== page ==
To speed up the process of data labeling even further, we are pleased to introduce our new feature, which we call “Magic Prediction”. It is a simple yet effective technique, which we believe will speed up the data annotation pipeline drastically.
in a typical bounding-box annotation scenario, an annotator performs two tasks:
With Magic Prediction, we are eliminating this second step, by classifying the object inside the drawn bounding box automatically. To make it happen, we are training image classifiers as labeled data accumulates. As the number of annotated objects increases, we are able to train better-performed image classifiers.
Here’s a sample illustration of class predictor:
Let us introduce our lovely Smoky. She is cute, and crazy at the same time;
and of course, she is a cat!
To prove and test the effectiveness of Magic Predictor, we conducted a number of experiments with a large variety of different images, classes, and labeling conditions. We are publishing the results here.
For the experiments, the COCO object detection and segmentation dataset is used. In the COCO dataset, there are a total of 80 classes, but for the sake of simplicity, only animal classes (sheep, bird, cow, horse, elephant, dog, giraffe, zebra cat, and bear) are selected. The distribution of the classes is shown in the figure below:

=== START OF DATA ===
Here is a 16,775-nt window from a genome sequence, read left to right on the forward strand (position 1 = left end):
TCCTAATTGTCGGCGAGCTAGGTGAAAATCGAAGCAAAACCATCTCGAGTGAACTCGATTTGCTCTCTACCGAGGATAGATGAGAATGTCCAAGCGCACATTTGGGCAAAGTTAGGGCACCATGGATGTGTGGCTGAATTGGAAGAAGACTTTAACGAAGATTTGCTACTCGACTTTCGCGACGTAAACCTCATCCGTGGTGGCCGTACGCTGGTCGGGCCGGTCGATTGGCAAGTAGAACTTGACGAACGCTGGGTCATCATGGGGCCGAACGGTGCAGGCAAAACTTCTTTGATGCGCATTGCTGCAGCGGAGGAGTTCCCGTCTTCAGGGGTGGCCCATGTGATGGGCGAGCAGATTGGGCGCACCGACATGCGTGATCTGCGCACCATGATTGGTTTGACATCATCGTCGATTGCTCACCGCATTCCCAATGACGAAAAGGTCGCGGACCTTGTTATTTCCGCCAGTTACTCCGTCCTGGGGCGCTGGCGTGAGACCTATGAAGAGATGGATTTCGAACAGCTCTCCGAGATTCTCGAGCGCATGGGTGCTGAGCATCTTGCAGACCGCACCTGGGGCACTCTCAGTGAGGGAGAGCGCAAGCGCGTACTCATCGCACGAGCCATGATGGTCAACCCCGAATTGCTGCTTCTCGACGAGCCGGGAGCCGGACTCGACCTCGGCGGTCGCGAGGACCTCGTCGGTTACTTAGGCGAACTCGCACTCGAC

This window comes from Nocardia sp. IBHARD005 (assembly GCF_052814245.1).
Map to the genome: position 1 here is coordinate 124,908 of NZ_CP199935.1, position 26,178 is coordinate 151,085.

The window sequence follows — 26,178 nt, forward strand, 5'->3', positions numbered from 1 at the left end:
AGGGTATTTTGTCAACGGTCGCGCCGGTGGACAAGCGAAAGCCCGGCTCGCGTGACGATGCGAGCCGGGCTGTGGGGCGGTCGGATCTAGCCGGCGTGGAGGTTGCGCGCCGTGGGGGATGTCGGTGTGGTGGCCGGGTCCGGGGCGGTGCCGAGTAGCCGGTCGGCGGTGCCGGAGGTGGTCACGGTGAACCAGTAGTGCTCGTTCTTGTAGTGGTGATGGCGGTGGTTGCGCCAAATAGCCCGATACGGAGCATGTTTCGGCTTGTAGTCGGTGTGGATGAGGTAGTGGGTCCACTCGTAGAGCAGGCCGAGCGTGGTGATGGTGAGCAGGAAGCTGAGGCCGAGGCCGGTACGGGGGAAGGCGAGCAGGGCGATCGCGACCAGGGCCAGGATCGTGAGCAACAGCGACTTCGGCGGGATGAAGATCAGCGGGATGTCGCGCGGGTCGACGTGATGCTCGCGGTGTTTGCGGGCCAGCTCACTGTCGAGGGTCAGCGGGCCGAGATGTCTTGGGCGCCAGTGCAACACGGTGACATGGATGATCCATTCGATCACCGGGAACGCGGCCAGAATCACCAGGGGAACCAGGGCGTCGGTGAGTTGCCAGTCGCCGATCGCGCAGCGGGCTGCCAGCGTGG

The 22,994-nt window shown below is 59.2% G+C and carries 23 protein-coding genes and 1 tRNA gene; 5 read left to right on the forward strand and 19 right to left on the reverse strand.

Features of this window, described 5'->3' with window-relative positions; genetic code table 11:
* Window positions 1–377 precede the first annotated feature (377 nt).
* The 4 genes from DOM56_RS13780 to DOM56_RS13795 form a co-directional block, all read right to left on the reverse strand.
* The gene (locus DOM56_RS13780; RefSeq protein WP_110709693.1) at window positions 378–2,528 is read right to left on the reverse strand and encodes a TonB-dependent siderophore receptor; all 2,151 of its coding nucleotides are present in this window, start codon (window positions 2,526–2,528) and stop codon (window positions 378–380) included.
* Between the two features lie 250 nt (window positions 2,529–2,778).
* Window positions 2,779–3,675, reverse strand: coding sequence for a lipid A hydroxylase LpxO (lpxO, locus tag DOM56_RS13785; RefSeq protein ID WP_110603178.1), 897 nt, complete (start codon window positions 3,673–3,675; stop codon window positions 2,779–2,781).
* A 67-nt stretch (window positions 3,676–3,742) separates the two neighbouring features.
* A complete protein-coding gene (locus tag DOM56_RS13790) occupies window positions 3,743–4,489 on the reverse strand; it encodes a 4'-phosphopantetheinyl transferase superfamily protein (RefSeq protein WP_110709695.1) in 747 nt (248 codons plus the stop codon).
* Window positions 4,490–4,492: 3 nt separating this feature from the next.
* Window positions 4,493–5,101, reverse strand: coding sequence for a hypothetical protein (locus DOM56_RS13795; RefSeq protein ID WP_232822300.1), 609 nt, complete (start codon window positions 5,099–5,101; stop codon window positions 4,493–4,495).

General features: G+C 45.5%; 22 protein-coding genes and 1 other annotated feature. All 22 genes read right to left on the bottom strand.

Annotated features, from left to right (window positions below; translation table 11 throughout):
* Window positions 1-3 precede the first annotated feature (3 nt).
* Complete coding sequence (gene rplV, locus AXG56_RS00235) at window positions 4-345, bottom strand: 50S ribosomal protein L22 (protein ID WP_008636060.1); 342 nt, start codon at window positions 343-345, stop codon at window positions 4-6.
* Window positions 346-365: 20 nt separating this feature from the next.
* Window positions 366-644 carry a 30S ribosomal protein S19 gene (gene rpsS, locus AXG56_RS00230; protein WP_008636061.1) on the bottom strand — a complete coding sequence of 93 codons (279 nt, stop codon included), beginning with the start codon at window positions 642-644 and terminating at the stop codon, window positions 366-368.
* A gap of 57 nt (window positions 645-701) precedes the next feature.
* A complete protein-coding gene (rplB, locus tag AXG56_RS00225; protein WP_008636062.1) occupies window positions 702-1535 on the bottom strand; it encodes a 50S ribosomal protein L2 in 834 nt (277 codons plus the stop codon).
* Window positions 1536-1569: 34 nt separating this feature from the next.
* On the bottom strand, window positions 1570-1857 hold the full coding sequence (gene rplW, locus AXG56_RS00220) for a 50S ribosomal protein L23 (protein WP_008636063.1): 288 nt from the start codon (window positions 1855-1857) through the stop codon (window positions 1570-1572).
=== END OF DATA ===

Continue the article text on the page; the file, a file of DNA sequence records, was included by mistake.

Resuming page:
Class Distribution of COCO Dataset (Only Animal Classes)
To measure the performance of our classifier, we brought correctly and wrongly classified samples from the test set. From the figures below, if the animal is obvious and if there is no occlusion, it is correctly classified. However, if there is occlusion, or if the animal is far away from the camera, or if the lighting conditions are bad, the probability of the classifier making a mistake increases.
Correctly Classified Samples
Wrongly Classified Samples
It is good to know the minimum of how many data instances are needed for training and how frequently we should train our model. For these reasons, the model is trained with various sample sizes and its performance is measured on the same test data.
In the figure below, in order to see the effect of training size, accuracy vs. the number of training sample size figure is plotted. With the maximum sample size, an 88.17% accuracy score is obtained. As expected, as the sample size decreases, the accuracy also decreases. However, with only 250 annotated objects, the classifier reached 74.26% accuracy which is low, but still satisfactory. 83.02% accuracy is obtained when the sample size reaches 2172. Also, it is good to note that our classifiers are raw yet open to any improvement. Therefore, it is not wrong to say that this is the absolute minimum performance of the classifiers in this setup.
Until now, we used COCO bounding box annotations directly as an annotator input. In this section, we will discuss the effect of bounding box tightness on accuracy. In the figure below, the classifier was tested with various bounding box tightness levels. Obviously, with extremely tight and broad bounding boxes, the classifier begins to make mistakes. On the other hand, the classifier is tolerable to bounding box broadness at a certain level.